yonts c 300KENTUCKY (3/2/14) – If you watch the news fairly regularly, you know about the harassment scandal that has hit the Kentucky General Assembly’s administrative arm, the Legislative Research Commission, resulting in the resignation of one lawmaker and some ongoing legal battles.

I vowed to address the issues that led to the scandal in my role as Chairman of the House State Government Committee, and I did that last week when my committee approved two bills—one requiring in-person workplace harassment training of state lawmakers and staff, and the other beefing up the personnel policies of the LRC.

The personnel policy bill, House Bill 88, is my bill to require that the LRC work with the state Personnel Cabinet to create a system by this August that spells out how non-partisan LRC staff are to be classified and compensated based on their work. Employment, promotion, discipline, and dismissal of non-partisan LRC staff would be based on that system. The harassment legislation is found in the other bill, HB 378 sponsored by Rep. Jeffery Donohue of Fairdale. It would require the LRC to review its workplace harassment policies regularly, and would put into law that all state lawmakers and LRC employees must attend “in-person” sexual harassment training each year.

These bills should quickly work their way to a House floor vote, and I’ll keep you posted on their progress.

It was a solemn time in the Kentucky House of Representatives last Tuesday as lawmakers held a special ceremony to honor Kentuckians who lost their lives in service to our country over the past year.

The families and loved ones of USAF Staff Sgt. Daniel N. Fannin of Morehead and US Army Sgt. Michael C. Cable of Philpot stood at the front of the House chamber as resolutions were read honoring the lives and sacrifice of both men: Sgt. Cable, 26, who was killed on active duty in Afghanistan in March of 2013 when he was stabbed by an Afghani as the soldier played with local children, and Staff Sgt. Fannin, 30, killed in April 2013 in the crash of an MC-12 aircraft near Afghanistan’s Kandahar Airfield.

Also remembered that day was US Army Pfc. Joshua A. Gray, 21, of Van Lear, who died on Feb. 10, at Bagram Airfield in Afghanistan in a non-combat incident. Pfc. Gray’s funeral was held last weekend in Johnson County.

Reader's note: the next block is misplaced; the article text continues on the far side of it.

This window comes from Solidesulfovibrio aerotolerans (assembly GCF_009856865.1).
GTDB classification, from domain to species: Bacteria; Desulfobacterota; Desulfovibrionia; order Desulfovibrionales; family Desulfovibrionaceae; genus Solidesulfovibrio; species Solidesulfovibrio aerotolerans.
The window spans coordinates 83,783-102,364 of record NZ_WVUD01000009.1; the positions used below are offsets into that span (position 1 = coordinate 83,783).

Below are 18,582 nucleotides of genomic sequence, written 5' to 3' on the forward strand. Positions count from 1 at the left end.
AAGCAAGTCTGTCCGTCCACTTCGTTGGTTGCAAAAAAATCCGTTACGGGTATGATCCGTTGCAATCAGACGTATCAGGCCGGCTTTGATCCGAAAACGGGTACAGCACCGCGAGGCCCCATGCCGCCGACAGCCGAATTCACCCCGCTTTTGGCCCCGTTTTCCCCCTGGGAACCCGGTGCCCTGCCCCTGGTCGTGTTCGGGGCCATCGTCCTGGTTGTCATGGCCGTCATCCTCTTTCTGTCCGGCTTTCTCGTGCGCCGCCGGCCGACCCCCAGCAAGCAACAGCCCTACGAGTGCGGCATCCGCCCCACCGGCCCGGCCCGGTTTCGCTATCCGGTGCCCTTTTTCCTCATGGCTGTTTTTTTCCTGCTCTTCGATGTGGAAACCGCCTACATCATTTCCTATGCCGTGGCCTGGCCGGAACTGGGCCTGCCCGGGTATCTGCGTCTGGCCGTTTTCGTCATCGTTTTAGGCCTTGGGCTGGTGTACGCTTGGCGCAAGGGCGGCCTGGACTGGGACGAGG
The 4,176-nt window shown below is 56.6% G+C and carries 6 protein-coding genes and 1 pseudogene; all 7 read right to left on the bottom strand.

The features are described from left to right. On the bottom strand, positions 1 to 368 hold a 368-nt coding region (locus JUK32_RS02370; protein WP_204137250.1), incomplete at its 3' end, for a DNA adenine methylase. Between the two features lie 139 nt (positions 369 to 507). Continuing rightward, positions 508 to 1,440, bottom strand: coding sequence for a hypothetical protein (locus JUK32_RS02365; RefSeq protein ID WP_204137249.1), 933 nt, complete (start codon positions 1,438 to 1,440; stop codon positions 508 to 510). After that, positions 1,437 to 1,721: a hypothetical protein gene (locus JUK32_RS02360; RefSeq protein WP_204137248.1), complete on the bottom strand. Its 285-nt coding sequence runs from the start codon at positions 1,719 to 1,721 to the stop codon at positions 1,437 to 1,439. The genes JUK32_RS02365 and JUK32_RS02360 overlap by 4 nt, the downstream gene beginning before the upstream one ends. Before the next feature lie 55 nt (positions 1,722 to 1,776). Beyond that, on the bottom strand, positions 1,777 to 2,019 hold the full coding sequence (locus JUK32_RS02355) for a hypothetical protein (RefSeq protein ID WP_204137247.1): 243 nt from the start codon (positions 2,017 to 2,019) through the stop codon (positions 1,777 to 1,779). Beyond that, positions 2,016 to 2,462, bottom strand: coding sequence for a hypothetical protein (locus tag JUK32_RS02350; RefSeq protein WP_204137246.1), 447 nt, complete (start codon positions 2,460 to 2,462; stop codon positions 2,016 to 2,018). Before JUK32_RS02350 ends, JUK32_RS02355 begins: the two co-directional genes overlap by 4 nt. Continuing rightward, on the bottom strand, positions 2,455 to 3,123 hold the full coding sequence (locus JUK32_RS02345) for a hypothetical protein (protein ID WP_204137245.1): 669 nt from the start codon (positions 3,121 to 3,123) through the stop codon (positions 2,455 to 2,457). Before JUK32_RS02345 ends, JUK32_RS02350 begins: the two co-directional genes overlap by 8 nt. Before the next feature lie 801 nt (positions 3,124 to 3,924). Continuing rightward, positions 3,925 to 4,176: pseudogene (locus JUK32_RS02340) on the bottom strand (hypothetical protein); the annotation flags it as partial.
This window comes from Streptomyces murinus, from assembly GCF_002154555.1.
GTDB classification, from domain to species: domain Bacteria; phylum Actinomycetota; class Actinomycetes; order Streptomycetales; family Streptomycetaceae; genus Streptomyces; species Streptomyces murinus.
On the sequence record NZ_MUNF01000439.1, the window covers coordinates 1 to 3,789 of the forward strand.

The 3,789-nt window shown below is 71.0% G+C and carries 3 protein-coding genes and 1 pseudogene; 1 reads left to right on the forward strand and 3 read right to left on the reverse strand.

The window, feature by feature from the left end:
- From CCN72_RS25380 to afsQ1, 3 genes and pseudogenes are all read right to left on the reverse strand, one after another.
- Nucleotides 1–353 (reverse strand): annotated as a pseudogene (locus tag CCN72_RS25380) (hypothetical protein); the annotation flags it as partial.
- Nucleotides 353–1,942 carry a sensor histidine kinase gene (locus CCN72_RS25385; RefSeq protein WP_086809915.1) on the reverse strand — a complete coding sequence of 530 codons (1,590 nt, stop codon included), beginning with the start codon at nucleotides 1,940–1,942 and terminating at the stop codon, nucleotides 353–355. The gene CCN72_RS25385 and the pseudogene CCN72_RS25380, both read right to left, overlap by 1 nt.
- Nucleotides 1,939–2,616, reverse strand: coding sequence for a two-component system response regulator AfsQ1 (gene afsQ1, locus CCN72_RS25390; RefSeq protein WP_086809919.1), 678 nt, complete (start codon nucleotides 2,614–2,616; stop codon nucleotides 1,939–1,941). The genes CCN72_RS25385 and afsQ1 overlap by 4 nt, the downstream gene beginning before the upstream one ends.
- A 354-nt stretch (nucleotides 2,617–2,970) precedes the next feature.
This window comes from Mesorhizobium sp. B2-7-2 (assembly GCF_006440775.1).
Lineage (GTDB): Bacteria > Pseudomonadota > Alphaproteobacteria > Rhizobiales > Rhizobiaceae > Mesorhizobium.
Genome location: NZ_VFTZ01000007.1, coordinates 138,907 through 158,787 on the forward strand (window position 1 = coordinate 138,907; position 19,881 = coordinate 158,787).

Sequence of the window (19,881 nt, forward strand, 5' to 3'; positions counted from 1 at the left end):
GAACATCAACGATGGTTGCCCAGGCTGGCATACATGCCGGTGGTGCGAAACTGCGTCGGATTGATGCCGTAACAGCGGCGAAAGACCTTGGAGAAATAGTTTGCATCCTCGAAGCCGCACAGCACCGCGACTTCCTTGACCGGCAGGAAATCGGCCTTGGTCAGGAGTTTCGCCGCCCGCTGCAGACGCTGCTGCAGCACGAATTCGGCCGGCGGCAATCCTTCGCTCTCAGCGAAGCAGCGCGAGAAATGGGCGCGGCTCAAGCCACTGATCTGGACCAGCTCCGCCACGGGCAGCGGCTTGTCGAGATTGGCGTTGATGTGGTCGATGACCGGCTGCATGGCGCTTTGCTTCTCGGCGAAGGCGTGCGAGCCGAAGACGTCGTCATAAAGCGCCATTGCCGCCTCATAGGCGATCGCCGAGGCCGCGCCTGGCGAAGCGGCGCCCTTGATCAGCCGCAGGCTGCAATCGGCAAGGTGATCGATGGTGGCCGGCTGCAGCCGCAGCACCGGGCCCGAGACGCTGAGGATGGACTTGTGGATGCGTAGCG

Not a sound was uttered on the floor of the House or in the gallery upstairs as lawmakers from the heroes’ home counties presented their families and loved ones with commemorative pins and white roses.

The event ended with a solo performance of “Amazing Grace,” and heartfelt thanks from lawmakers in remembrance of the fallen.

The House then moved last Tuesday to take up committee legislation, voting in favor of House Bill 277—a bill that would require those applying for work in most long-term care facilities (hospitals with long-term care beds would be exempt) to be fingerprinted as part of a national and state background check program.

The proposed change to state law is designed to crack down on abuse in long-term care facilities or those working with long-term care providers, including state workers who inspect long-term care facilities. Long-term care job applicants who appear on a registry, whose professional license is not in good standing, or who are otherwise disqualified based on the state’s determination, would be prohibited from working in long-term care facilities or with long-term care providers, or from performing state inspections of such workplaces, under HB 277.

After amending the bill to exempt hospitals that provide long-term care and requiring that any fees for background checks not exceed the state’s actual and direct costs, HB 277 was approved 87-11 and sent to the Senate for consideration.

The use of eminent domain came to the forefront last week in the House Judiciary Committee as the panel passed a bill that would prohibit the taking of land by eminent domain for transport of natural gas liquids.

HB 31, as amended, would be tied to the well-publicized proposed Bluegrass Pipeline project—which proposes construction of a pipeline carrying the liquids through several Central Kentucky counties— by effectively prohibiting the taking of private land by eminent domain when building pipelines like the Bluegrass Pipeline. HB 31 now goes to the full House for further action.

Now to another issue: proposed constitutional amendments filed this session.

There are a few before the Kentucky General Assembly this session, including proposed amendments to allow casino gaming at specific locations in the Commonwealth, abolish the state Treasurer’s office, restore voting rights to most Kentucky felons, create an independent panel to set the salaries of state officials (including but not limited to state lawmakers, judges, and the Governor), and allow counties to abolish the office of constable while allowing city governing officials to prohibit constables from exercising any authority within that city’s limits if a county allows constables. The constable bill, HB 158, was approved last week by the House Elections, Constitutional Amendments and Intergovernmental Affairs Committee and now goes to the full House for further action.

Please continue to stay in tune with all legislative action of interest to you throughout the 2014 Regular Session by logging onto the Legislative Research Commission website at www.lrc.ky.gov or by calling the LRC toll-free Bill Status Line at (866) 840-2835.

To comment on a bill, please call the toll-free Legislative Message Line at (800) 372-7181.

And you can always reach me by e-mail at This e-mail address is being protected from spambots. You need JavaScript enabled to view it .

SurfKY News
Information provided by Rep. Brent Yonts

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